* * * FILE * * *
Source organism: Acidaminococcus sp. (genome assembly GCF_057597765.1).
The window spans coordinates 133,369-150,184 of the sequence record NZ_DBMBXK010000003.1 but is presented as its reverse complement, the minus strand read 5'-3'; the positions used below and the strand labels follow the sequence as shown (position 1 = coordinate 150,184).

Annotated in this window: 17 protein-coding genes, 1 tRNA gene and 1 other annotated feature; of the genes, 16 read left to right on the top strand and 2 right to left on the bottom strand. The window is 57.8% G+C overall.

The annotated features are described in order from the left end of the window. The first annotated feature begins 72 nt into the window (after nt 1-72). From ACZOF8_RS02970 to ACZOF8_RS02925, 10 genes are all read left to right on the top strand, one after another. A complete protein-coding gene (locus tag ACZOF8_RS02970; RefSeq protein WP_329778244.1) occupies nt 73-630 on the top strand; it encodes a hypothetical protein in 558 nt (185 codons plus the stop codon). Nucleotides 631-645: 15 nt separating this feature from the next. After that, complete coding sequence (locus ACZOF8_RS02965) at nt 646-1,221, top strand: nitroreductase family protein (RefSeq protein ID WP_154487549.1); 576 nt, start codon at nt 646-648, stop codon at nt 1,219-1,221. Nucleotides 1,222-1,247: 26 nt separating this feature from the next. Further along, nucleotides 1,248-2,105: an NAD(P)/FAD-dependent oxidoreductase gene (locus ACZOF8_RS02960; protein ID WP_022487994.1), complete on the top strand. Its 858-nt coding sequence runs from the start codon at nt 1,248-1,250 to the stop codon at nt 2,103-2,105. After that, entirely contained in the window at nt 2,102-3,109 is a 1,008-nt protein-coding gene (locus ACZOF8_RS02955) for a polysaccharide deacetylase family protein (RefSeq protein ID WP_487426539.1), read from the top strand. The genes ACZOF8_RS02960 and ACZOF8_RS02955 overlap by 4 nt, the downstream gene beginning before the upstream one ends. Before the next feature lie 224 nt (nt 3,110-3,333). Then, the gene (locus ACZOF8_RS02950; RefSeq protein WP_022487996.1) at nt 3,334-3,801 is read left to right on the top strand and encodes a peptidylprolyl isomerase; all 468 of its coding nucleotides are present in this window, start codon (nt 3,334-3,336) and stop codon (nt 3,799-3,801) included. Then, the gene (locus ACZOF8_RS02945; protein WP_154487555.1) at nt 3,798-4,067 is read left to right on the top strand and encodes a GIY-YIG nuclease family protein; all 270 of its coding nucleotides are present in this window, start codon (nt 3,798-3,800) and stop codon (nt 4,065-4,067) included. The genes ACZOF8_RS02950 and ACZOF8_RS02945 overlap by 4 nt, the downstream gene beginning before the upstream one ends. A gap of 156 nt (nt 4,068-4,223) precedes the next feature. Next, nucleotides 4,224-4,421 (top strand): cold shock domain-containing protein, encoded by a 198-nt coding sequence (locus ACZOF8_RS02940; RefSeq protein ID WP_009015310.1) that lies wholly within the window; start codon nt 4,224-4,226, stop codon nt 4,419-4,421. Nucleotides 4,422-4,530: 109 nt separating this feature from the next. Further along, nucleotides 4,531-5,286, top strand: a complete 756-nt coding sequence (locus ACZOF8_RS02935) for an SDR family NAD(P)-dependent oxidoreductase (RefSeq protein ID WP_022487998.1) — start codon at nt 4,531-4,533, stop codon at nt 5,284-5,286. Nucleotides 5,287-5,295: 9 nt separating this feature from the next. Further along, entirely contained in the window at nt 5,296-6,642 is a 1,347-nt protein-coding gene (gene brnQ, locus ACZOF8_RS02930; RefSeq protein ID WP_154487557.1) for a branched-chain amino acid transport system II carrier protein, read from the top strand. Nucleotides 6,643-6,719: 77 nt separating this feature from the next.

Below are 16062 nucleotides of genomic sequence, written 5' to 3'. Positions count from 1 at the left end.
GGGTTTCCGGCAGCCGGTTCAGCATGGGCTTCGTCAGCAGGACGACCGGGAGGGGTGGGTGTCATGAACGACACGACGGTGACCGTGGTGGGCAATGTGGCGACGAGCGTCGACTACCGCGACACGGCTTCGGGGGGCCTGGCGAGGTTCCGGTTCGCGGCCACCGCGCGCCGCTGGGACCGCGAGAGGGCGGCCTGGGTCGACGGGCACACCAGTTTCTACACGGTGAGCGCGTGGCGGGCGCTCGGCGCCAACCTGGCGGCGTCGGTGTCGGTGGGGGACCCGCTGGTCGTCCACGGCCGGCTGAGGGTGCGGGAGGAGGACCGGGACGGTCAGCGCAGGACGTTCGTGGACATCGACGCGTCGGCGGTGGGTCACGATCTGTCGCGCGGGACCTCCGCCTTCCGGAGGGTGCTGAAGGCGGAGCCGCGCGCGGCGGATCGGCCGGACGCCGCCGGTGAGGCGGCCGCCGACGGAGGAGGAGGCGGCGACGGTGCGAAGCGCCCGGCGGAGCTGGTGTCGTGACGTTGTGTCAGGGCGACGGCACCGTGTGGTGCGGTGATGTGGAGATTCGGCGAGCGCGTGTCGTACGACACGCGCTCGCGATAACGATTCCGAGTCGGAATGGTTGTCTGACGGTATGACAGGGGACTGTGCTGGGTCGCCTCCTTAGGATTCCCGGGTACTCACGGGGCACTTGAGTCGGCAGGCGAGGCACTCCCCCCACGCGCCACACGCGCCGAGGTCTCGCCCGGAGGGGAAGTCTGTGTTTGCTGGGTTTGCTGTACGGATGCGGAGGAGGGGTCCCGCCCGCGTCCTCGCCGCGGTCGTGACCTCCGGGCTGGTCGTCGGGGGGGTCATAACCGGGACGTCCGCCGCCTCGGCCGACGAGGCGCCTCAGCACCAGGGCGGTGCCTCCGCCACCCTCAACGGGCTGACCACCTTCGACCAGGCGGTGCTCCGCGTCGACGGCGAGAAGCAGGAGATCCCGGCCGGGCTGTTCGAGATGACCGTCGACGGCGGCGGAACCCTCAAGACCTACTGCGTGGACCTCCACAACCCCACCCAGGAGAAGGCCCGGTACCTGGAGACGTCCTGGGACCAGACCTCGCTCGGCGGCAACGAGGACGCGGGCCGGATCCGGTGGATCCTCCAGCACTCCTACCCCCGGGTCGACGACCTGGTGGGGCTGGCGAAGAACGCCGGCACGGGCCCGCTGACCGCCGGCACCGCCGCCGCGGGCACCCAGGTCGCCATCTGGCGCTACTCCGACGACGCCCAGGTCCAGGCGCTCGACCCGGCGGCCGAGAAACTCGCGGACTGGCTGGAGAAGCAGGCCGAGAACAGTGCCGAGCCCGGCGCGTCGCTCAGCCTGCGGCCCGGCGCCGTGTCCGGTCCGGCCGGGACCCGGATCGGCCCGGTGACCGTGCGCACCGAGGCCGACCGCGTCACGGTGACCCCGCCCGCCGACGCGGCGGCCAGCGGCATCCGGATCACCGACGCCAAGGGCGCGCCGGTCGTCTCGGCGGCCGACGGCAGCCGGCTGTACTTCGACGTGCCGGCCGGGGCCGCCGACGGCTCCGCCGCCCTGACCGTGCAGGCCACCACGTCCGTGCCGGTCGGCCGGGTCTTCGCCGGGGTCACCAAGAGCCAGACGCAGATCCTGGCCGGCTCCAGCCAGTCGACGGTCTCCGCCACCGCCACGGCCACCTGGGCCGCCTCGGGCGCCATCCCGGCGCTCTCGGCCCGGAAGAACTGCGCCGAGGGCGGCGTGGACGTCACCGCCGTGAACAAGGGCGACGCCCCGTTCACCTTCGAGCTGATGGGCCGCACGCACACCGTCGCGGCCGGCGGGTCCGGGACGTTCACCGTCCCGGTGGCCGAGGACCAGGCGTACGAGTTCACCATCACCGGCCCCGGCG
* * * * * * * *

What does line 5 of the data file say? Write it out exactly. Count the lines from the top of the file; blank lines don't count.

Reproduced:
Below are 16062 nucleotides of genomic sequence, written 5' to 3'. Positions count from 1 at the left end.